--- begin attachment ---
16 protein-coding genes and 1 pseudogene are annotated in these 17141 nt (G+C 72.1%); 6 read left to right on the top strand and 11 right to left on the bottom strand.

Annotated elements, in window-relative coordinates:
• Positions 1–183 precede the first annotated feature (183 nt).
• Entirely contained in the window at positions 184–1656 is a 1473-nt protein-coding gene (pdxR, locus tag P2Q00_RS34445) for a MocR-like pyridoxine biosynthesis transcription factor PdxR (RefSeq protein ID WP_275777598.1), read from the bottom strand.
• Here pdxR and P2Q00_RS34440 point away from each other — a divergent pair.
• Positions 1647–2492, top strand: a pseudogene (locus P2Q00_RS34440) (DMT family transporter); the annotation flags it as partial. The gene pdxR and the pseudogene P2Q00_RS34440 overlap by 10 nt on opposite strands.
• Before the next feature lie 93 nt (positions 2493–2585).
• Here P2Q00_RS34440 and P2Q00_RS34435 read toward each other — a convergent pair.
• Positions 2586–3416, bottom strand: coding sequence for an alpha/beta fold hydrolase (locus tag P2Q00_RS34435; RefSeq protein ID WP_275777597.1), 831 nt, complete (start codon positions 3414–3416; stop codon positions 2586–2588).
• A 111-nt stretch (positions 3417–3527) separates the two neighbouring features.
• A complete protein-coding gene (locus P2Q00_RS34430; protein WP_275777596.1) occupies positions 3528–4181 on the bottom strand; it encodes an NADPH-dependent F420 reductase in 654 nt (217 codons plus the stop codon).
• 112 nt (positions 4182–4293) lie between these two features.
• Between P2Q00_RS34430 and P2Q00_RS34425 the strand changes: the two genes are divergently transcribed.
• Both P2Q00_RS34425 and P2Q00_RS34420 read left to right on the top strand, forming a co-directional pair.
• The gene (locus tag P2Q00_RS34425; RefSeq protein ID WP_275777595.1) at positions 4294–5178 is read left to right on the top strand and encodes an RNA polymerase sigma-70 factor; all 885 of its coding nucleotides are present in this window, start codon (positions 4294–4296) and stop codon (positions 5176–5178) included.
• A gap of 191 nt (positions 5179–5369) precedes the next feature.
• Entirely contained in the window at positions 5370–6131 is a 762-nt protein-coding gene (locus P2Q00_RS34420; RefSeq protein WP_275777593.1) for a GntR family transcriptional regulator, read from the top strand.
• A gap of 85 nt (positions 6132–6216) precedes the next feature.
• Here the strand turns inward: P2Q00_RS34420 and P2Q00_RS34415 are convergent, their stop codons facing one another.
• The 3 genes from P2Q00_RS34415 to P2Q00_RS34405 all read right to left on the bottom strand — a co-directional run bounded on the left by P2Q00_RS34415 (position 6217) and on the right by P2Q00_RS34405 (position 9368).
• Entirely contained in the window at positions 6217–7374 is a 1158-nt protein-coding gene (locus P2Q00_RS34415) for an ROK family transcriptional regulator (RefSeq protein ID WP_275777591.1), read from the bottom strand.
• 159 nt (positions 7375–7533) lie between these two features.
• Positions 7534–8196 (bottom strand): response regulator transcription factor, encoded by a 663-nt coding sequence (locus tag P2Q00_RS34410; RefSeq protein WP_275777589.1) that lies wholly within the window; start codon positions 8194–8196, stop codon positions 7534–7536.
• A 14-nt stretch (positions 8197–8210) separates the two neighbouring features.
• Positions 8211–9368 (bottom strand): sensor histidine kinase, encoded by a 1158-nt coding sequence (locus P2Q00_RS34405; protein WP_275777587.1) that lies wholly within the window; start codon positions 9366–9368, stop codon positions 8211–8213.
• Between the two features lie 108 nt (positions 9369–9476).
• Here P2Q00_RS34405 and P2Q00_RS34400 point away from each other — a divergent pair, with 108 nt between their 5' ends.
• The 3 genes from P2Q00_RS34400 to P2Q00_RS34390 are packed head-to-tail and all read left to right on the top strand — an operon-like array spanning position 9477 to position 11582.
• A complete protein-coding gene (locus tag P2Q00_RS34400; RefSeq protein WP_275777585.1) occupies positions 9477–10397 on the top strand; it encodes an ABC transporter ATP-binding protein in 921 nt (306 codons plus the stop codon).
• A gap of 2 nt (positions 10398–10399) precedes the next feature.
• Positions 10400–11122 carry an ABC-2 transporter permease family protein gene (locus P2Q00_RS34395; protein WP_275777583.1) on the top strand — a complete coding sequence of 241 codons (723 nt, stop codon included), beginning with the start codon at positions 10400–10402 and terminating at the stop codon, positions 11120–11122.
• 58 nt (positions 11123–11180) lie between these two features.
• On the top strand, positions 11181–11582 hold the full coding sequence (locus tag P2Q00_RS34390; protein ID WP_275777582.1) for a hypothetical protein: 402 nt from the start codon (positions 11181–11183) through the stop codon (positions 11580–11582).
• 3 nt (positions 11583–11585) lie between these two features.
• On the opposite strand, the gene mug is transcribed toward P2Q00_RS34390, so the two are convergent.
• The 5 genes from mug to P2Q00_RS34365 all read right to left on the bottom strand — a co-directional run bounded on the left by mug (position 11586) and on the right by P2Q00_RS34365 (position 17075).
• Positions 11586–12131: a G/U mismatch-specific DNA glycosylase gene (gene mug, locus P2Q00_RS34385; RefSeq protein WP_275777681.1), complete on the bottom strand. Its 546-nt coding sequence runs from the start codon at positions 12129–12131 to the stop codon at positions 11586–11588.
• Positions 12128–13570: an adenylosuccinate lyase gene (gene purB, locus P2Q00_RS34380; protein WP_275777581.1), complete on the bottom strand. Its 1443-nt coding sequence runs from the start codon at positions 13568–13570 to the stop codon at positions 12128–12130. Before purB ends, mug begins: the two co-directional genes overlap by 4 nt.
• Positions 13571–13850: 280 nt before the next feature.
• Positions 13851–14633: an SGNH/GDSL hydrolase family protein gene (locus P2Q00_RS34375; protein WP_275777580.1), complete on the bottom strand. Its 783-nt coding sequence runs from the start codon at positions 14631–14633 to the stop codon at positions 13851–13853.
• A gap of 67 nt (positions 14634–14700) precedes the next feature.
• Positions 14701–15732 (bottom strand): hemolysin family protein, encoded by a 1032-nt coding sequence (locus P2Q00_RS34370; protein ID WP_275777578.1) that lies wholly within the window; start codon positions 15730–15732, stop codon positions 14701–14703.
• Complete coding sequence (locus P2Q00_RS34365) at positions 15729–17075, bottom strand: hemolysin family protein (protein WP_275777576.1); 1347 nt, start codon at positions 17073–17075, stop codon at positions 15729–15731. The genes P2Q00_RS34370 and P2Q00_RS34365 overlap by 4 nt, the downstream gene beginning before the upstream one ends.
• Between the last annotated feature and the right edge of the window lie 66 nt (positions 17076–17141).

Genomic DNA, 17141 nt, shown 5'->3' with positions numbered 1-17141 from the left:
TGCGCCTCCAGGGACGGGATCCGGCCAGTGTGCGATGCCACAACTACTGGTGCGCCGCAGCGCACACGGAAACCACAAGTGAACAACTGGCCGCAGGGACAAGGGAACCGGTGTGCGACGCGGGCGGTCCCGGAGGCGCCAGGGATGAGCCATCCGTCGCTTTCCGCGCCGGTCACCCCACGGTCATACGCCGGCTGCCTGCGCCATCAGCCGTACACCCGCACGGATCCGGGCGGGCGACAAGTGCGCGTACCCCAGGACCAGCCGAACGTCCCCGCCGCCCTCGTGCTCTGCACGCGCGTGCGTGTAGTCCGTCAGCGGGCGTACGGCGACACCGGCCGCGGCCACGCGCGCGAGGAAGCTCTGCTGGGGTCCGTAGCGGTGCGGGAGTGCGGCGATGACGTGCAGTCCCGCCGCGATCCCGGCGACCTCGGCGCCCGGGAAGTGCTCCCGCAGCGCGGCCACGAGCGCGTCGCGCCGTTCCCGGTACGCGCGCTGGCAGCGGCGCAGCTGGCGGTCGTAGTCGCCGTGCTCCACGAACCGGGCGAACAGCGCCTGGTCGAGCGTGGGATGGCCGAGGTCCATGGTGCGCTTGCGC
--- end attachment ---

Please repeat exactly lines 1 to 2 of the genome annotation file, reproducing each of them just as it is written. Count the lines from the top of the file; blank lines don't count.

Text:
16 protein-coding genes and 1 pseudogene are annotated in these 17141 nt (G+C 72.1%); 6 read left to right on the top strand and 11 right to left on the bottom strand.

Annotated elements, in window-relative coordinates: